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Part 12: Giving new life to the town

English native James Parker was one of the principal Puritan figures during Groton’s formative years three and a half centuries ago. Previous installments of this series have followed Capt. Parker’s involvement in Groton’s early history, and the town’s trials through repeated Indian wars.

Survivors of the 1694 Indian attack on Groton, at least some of them, were ready to abandon the town once again. Among them were Capt. James Parker’s eldest son Josiah, who moved first to Woburn, the town of his birth, and in 1696 to Cambridge, where he lived until his death in 1731.

But the old militia captain himself was still unwilling to quit and leave behind the investment he had made in Groton. To the contrary, the record proves his efforts were in the opposite direction.

In December 1694 he and Lt. Jonas Prescott were named to go to Boston and “get som other incoridgment for the town to stay in the town.”

Historian Dr. Samuel Green reports in his series of Groton-related writings that the legislature on March 12, 1695, passed an act “which prohibited the desertion of frontier towns by the inhabitants.”

Groton was one of the 11 towns included. He adds that another act was passed in 1700, this time including Groton and 13 other towns. Butler notes that in 1707, following a lecture day in Groton, Capt. Parker’s son Josiah wrote to “his Excellency the Governor” that “I have read your Excellency’s order to the inhabitants, and the law against deserting the frontiers.”

Indian attacks continued to plague Groton for another 30 years, with incidents recorded in 1697, 1704, 1706, 1707, 1709 and 1724. Despite this, Groton remained viable as a community.

Perhaps the reason once again rests with Capt. Parker and the unique example he set. Despite his 70-something years and the long legacy he had already accumulated, James Parker Sr. decided the time was right to take himself a new wife, settle down, and raise another family. Sometime around 1694 or 1695, the septuagenarian wed the widow of former minister Samuel Carter.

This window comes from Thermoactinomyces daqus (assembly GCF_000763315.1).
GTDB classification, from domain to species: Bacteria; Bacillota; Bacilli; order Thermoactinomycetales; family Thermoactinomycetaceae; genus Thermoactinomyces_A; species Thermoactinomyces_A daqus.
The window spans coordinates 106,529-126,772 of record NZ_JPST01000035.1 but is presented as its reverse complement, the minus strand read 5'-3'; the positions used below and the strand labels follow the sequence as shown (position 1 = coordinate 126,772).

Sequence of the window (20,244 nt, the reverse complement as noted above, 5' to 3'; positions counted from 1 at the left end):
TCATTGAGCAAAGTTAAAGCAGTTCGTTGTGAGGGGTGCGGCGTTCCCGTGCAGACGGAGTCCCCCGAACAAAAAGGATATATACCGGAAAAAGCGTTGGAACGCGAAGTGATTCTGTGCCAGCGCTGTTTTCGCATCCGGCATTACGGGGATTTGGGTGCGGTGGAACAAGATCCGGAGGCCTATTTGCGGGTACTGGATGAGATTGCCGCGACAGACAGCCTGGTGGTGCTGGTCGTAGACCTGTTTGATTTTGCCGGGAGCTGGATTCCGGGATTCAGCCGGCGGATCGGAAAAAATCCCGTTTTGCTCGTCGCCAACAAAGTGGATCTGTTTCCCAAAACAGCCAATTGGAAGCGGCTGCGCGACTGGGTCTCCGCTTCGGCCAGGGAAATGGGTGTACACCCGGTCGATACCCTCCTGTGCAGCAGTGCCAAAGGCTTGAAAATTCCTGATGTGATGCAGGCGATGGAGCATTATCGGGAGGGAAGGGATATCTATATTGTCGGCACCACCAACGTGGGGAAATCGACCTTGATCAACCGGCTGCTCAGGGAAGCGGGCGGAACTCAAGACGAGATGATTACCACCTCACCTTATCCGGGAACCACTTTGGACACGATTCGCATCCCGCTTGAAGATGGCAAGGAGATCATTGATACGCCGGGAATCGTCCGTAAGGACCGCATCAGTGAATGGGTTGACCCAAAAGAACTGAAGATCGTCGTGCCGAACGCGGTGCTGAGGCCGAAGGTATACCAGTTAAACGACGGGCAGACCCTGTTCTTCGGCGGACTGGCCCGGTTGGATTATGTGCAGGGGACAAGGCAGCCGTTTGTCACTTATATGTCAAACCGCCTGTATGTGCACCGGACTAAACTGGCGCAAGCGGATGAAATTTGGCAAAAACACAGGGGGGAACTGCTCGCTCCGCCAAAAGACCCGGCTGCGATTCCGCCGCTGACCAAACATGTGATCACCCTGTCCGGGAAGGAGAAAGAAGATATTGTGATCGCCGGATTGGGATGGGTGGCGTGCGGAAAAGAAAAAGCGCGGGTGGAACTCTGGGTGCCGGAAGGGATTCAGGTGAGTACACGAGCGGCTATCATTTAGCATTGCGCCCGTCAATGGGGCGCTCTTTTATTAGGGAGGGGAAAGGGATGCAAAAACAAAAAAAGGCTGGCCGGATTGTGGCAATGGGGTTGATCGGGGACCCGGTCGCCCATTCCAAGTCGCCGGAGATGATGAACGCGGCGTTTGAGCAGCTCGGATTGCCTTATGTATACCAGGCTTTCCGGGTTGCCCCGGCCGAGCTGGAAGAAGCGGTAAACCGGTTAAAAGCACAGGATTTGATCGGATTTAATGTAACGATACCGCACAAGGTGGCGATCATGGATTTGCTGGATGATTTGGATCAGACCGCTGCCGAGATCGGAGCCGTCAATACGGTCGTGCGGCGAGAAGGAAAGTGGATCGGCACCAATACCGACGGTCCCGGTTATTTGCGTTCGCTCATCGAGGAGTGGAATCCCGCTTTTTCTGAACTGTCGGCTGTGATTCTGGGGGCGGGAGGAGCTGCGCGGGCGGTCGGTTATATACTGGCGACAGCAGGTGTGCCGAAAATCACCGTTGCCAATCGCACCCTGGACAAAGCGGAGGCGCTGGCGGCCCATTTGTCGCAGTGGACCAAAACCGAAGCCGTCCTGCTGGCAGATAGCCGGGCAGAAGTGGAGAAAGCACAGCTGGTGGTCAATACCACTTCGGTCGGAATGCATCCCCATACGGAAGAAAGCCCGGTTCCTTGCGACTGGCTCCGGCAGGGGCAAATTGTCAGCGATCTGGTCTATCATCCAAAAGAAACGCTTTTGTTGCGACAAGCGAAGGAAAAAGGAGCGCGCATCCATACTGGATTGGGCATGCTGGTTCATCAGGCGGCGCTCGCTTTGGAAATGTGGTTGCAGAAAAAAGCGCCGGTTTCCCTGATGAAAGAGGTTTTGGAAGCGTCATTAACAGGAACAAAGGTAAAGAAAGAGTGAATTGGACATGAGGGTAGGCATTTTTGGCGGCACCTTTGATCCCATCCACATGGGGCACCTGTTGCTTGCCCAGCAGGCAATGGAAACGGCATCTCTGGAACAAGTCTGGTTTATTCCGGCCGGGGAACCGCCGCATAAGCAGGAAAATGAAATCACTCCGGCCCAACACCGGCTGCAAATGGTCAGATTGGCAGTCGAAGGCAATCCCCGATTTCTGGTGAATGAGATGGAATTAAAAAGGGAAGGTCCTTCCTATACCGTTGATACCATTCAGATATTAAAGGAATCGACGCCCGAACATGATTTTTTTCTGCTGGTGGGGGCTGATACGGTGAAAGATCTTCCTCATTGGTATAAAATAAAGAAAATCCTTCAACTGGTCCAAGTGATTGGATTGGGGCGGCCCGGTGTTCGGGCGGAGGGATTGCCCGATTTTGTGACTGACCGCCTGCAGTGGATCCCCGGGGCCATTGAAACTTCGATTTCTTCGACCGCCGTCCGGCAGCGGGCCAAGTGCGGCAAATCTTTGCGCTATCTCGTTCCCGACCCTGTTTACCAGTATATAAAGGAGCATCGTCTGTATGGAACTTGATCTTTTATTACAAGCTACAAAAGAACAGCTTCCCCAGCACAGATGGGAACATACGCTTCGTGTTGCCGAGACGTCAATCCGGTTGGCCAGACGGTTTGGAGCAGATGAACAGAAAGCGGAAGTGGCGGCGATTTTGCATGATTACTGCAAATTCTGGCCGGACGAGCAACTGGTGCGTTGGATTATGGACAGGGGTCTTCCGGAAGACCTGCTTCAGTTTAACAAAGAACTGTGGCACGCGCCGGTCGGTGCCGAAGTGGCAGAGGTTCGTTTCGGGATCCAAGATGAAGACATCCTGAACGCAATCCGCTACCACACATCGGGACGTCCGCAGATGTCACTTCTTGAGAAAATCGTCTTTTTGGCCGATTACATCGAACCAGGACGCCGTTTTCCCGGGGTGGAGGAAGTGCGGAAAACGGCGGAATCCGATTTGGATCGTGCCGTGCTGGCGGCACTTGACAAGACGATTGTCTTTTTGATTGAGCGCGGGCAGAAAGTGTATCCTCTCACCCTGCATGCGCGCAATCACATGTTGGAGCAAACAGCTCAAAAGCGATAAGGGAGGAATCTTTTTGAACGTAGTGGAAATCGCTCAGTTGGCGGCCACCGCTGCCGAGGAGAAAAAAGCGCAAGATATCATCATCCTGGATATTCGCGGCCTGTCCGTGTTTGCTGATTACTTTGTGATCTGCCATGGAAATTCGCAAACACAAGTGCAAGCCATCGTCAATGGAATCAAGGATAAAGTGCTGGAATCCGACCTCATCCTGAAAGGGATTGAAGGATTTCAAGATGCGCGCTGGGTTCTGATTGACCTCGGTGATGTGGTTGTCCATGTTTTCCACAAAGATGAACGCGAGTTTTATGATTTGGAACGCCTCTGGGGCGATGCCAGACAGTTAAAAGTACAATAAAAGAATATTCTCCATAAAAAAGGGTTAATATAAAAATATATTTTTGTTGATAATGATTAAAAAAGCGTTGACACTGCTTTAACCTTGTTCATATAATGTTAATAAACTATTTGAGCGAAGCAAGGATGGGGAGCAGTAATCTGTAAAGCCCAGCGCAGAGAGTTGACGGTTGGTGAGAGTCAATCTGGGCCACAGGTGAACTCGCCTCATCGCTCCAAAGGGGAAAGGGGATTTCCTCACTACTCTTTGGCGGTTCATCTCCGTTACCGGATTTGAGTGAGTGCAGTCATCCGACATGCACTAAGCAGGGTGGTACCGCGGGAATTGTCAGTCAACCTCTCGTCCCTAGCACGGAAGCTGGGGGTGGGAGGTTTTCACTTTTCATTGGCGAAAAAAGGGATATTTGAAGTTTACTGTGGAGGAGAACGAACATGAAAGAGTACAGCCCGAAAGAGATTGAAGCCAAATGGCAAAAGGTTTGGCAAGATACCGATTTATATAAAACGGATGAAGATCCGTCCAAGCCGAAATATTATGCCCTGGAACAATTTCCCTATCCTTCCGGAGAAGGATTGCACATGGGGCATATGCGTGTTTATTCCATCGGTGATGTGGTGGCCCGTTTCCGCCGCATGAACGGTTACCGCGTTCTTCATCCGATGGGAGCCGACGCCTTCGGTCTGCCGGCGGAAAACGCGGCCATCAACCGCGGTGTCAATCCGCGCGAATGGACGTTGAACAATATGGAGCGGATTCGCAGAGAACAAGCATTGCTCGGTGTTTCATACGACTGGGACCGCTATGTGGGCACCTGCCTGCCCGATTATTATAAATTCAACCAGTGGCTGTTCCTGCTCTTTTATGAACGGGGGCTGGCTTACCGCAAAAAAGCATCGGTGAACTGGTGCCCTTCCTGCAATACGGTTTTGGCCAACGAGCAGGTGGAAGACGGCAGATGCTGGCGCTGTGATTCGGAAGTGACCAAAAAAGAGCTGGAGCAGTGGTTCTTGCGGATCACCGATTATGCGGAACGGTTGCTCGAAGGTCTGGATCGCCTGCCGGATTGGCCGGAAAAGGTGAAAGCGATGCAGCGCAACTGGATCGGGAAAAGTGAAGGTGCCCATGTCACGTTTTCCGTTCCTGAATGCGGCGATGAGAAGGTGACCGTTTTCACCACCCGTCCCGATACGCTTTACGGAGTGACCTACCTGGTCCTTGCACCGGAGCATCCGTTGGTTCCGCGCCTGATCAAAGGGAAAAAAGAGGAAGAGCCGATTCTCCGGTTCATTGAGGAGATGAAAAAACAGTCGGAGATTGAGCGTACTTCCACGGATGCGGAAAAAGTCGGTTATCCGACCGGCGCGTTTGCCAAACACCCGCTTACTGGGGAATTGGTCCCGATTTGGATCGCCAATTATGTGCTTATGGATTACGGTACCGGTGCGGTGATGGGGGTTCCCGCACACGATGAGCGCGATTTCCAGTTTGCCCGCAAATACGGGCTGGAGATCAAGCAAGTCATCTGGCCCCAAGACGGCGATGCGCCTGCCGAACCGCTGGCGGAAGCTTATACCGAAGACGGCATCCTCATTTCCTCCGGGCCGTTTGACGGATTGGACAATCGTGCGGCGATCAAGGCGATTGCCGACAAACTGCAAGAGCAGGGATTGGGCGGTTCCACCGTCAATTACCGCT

And proving his continued virility, James Parker sired another child, his first offspring since Eleazer was born some 37 years earlier. Sarah Parker was born to James and Eunice Parker on December 12, 1697. The captain was an 80-year-old dad.

Even with his renewed home life, Capt. Parker kept up with his community responsibilities. At a town meeting on Oct. 4, 1697, voters named him and Ensign John Farnsworth “to be our Agents” to again petition the provincial government to forgive their taxes. Where the politicians in Boston hear about Indian attacks only “by Rumour upon Rumour,” the petition states, “we not onely hear but feel see & woefully experience the same.” Signers of the petition included Captain Parker’s sons Samuel Parker, selectman, and Eleazer, constable.

Finally, Capt. James Parker began to slow down, and mention of him declines in the town record book, although the names of his sons Samuel and Eleazer continue prominently in various capacities. Capt. Parker was last elected as a selectman in 1699, and the final mention of him in the municipal log came on August 22, 1699, when he was among a committee chosen to determine where to locate a new bridge over the “Lancster” (Nashua) river.

James Parker of Marlborough, England; of Charlestown, Woburn, Billerica and Chelmsford; and most especially of Groton, died sometime in 1701 at the age of 84. In his will, dated May 25, 1700, he left “all my house and land on the west side of the highway (along with other property and cash), for the bringing up of my daughter Sarah, till she is eighteen years of age, or till marriage.” His son Josiah was named as executor of the estate.

As the earliest gravestones in the town dates from 1704 and later, the location of Capt. James Parker’s grave is unknown.


His property was his legacy to his family, but the more important final legacy of Capt. James Parker was to all the future residents of Groton.

When the original proprietors looked for volunteers to move to the western frontier town six or seven years after the town charter, James Parker stepped forward. When residents were later chased away by Indians, James Parker brought them back. He consistently provided the leadership and the example to take care of the religious and civic needs of the town.

Parker’s efforts were invaluable also to the many future towns set off wholly or in part from land once claimed by Groton. These towns include Pepperell, Shirley, Ayer, Littleton, Harvard and Westford. Add to these the towns of Woburn, Billerica and Chelmsford, where Parker once lived, and offshoots of these including Lowell, Wilmington, Burlington, Tewksbury, Winchester and Carlisle. And don’t forget the Town of Dunstable, where Parker was a founder and a non-resident selectman, and its offshoots Tyngsboro and much of south-central New Hampshire including Nashua and Amherst.

“The Life and Legacy of Capt. James Parker” came about through writer Rudy VanVeghten’s search into his maternal ancestral roots. He has uncovered a significant amount of information about these ancestors and how they settled in Groton in the mid-17th century, with later generations eventually migrating north. This series is a capsule of what he discovered about one of Grotons’ — and one of his family’s — founding fathers. The entire series is posted on the Internet at

Copyright © 2005 by Rudy VanVeghten. Used by permission.